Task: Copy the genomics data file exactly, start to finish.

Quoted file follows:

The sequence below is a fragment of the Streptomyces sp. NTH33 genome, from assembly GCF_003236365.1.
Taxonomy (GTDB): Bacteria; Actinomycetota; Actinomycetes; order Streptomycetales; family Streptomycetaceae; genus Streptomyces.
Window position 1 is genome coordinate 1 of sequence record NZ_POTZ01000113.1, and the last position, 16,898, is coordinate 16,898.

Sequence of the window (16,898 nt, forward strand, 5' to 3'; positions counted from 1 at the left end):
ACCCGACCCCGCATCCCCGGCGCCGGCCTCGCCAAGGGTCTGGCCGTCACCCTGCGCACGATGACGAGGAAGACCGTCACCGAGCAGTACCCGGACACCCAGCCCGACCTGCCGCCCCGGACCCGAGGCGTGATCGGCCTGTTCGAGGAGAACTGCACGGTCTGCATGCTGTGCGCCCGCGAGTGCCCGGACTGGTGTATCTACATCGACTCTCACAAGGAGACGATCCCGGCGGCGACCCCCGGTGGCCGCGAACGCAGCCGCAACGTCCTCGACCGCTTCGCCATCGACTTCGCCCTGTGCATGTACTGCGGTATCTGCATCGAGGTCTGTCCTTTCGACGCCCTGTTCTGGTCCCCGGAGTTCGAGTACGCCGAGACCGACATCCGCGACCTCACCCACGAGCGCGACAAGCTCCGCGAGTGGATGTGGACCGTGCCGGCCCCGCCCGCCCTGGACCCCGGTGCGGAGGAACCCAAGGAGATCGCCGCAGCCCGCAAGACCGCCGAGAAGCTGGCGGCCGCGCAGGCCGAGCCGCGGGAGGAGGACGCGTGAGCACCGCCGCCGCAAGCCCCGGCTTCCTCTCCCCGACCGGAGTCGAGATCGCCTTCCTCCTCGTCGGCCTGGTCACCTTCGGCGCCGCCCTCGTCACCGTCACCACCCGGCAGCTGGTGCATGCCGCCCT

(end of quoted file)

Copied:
The sequence below is a fragment of the Streptomyces sp. NTH33 genome, from assembly GCF_003236365.1.
Taxonomy (GTDB): Bacteria; Actinomycetota; Actinomycetes; order Streptomycetales; family Streptomycetaceae; genus Streptomyces.
Window position 1 is genome coordinate 1 of sequence record NZ_POTZ01000113.1, and the last position, 16,898, is coordinate 16,898.

Sequence of the window (16,898 nt, forward strand, 5' to 3'; positions counted from 1 at the left end):
ACCCGACCCCGCATCCCCGGCGCCGGCCTCGCCAAGGGTCTGGCCGTCACCCTGCGCACGATGACGAGGAAGACCGTCACCGAGCAGTACCCGGACACCCAGCCCGACCTGCCGCCCCGGACCCGAGGCGTGATCGGCCTGTTCGAGGAGAACTGCACGGTCTGCATGCTGTGCGCCCGCGAGTGCCCGGACTGGTGTATCTACATCGACTCTCACAAGGAGACGATCCCGGCGGCGACCCCCGGTGGCCGCGAACGCAGCCGCAACGTCCTCGACCGCTTCGCCATCGACTTCGCCCTGTGCATGTACTGCGGTATCTGCATCGAGGTCTGTCCTTTCGACGCCCTGTTCTGGTCCCCGGAGTTCGAGTACGCCGAGACCGACATCCGCGACCTCACCCACGAGCGCGACAAGCTCCGCGAGTGGATGTGGACCGTGCCGGCCCCGCCCGCCCTGGACCCCGGTGCGGAGGAACCCAAGGAGATCGCCGCAGCCCGCAAGACCGCCGAGAAGCTGGCGGCCGCGCAGGCCGAGCCGCGGGAGGAGGACGCGTGAGCACCGCCGCCGCAAGCCCCGGCTTCCTCTCCCCGACCGGAGTCGAGATCGCCTTCCTCCTCGTCGGCCTGGTCACCTTCGGCGCCGCCCTCGTCACCGTCACCACCCGGCAGCTGGTGCATGCCGCCCT